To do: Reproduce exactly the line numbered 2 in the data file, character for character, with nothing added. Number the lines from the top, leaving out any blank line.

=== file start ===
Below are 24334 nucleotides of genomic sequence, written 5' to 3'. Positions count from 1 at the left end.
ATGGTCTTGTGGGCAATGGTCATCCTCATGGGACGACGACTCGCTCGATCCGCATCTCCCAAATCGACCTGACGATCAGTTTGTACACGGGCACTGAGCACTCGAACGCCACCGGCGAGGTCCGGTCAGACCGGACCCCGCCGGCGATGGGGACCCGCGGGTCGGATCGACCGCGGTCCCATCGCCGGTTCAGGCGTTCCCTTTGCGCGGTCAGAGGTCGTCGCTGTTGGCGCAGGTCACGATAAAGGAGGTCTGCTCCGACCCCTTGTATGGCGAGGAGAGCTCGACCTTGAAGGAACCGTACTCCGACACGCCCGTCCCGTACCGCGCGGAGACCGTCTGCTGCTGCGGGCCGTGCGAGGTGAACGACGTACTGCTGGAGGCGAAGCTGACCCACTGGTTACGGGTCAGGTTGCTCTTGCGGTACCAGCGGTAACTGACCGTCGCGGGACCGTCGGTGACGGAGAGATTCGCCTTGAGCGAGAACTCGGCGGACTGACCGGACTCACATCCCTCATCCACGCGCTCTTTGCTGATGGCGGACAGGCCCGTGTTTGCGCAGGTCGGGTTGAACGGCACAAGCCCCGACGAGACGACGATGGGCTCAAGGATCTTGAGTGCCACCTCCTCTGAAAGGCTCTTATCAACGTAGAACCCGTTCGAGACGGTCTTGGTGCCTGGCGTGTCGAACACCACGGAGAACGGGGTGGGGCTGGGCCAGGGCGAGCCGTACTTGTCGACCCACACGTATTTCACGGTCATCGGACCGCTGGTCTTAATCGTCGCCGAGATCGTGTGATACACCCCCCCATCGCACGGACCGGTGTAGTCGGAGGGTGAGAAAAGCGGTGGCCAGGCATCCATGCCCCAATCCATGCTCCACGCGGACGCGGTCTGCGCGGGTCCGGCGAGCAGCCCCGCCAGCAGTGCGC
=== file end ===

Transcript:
ATGGTCTTGTGGGCAATGGTCATCCTCATGGGACGACGACTCGCTCGATCCGCATCTCCCAAATCGACCTGACGATCAGTTTGTACACGGGCACTGAGCACTCGAACGCCACCGGCGAGGTCCGGTCAGACCGGACCCCGCCGGCGATGGGGACCCGCGGGTCGGATCGACCGCGGTCCCATCGCCGGTTCAGGCGTTCCCTTTGCGCGGTCAGAGGTCGTCGCTGTTGGCGCAGGTCACGATAAAGGAGGTCTGCTCCGACCCCTTGTATGGCGAGGAGAGCTCGACCTTGAAGGAACCGTACTCCGACACGCCCGTCCCGTACCGCGCGGAGACCGTCTGCTGCTGCGGGCCGTGCGAGGTGAACGACGTACTGCTGGAGGCGAAGCTGACCCACTGGTTACGGGTCAGGTTGCTCTTGCGGTACCAGCGGTAACTGACCGTCGCGGGACCGTCGGTGACGGAGAGATTCGCCTTGAGCGAGAACTCGGCGGACTGACCGGACTCACATCCCTCATCCACGCGCTCTTTGCTGATGGCGGACAGGCCCGTGTTTGCGCAGGTCGGGTTGAACGGCACAAGCCCCGACGAGACGACGATGGGCTCAAGGATCTTGAGTGCCACCTCCTCTGAAAGGCTCTTATCAACGTAGAACCCGTTCGAGACGGTCTTGGTGCCTGGCGTGTCGAACACCACGGAGAACGGGGTGGGGCTGGGCCAGGGCGAGCCGTACTTGTCGACCCACACGTATTTCACGGTCATCGGACCGCTGGTCTTAATCGTCGCCGAGATCGTGTGATACACCCCCCCATCGCACGGACCGGTGTAGTCGGAGGGTGAGAAAAGCGGTGGCCAGGCATCCATGCCCCAATCCATGCTCCACGCGGACGCGGTCTGCGCGGGTCCGGCGAGCAGCCCCGCCAGCAGTGCGC